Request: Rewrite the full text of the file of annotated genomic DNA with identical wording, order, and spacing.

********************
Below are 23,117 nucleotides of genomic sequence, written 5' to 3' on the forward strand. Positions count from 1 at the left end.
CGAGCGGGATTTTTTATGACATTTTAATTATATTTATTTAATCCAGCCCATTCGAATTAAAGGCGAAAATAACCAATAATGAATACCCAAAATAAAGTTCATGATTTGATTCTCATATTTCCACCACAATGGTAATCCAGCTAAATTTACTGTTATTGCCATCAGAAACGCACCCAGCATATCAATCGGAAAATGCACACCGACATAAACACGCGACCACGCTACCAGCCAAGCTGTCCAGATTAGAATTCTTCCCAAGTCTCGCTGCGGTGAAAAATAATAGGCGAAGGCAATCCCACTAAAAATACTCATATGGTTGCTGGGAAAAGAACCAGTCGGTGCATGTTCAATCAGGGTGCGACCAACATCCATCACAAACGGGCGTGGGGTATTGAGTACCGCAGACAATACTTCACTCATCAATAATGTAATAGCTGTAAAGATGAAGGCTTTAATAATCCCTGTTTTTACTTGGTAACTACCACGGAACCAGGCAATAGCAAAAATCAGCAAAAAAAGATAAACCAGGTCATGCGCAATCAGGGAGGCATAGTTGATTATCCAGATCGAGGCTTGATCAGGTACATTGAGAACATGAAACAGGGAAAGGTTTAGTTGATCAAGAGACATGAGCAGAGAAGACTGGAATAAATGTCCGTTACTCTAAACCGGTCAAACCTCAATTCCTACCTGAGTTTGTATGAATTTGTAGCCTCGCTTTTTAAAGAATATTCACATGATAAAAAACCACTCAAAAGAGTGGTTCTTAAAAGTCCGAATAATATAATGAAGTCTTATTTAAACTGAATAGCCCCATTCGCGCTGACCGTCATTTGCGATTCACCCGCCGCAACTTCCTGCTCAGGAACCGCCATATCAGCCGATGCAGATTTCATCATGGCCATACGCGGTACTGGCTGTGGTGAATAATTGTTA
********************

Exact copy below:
Below are 23,117 nucleotides of genomic sequence, written 5' to 3' on the forward strand. Positions count from 1 at the left end.
CGAGCGGGATTTTTTATGACATTTTAATTATATTTATTTAATCCAGCCCATTCGAATTAAAGGCGAAAATAACCAATAATGAATACCCAAAATAAAGTTCATGATTTGATTCTCATATTTCCACCACAATGGTAATCCAGCTAAATTTACTGTTATTGCCATCAGAAACGCACCCAGCATATCAATCGGAAAATGCACACCGACATAAACACGCGACCACGCTACCAGCCAAGCTGTCCAGATTAGAATTCTTCCCAAGTCTCGCTGCGGTGAAAAATAATAGGCGAAGGCAATCCCACTAAAAATACTCATATGGTTGCTGGGAAAAGAACCAGTCGGTGCATGTTCAATCAGGGTGCGACCAACATCCATCACAAACGGGCGTGGGGTATTGAGTACCGCAGACAATACTTCACTCATCAATAATGTAATAGCTGTAAAGATGAAGGCTTTAATAATCCCTGTTTTTACTTGGTAACTACCACGGAACCAGGCAATAGCAAAAATCAGCAAAAAAAGATAAACCAGGTCATGCGCAATCAGGGAGGCATAGTTGATTATCCAGATCGAGGCTTGATCAGGTACATTGAGAACATGAAACAGGGAAAGGTTTAGTTGATCAAGAGACATGAGCAGAGAAGACTGGAATAAATGTCCGTTACTCTAAACCGGTCAAACCTCAATTCCTACCTGAGTTTGTATGAATTTGTAGCCTCGCTTTTTAAAGAATATTCACATGATAAAAAACCACTCAAAAGAGTGGTTCTTAAAAGTCCGAATAATATAATGAAGTCTTATTTAAACTGAATAGCCCCATTCGCGCTGACCGTCATTTGCGATTCACCCGCCGCAACTTCCTGCTCAGGAACCGCCATATCAGCCGATGCAGATTTCATCATGGCCATACGCGGTACTGGCTGTGGTGAATAATTGTTA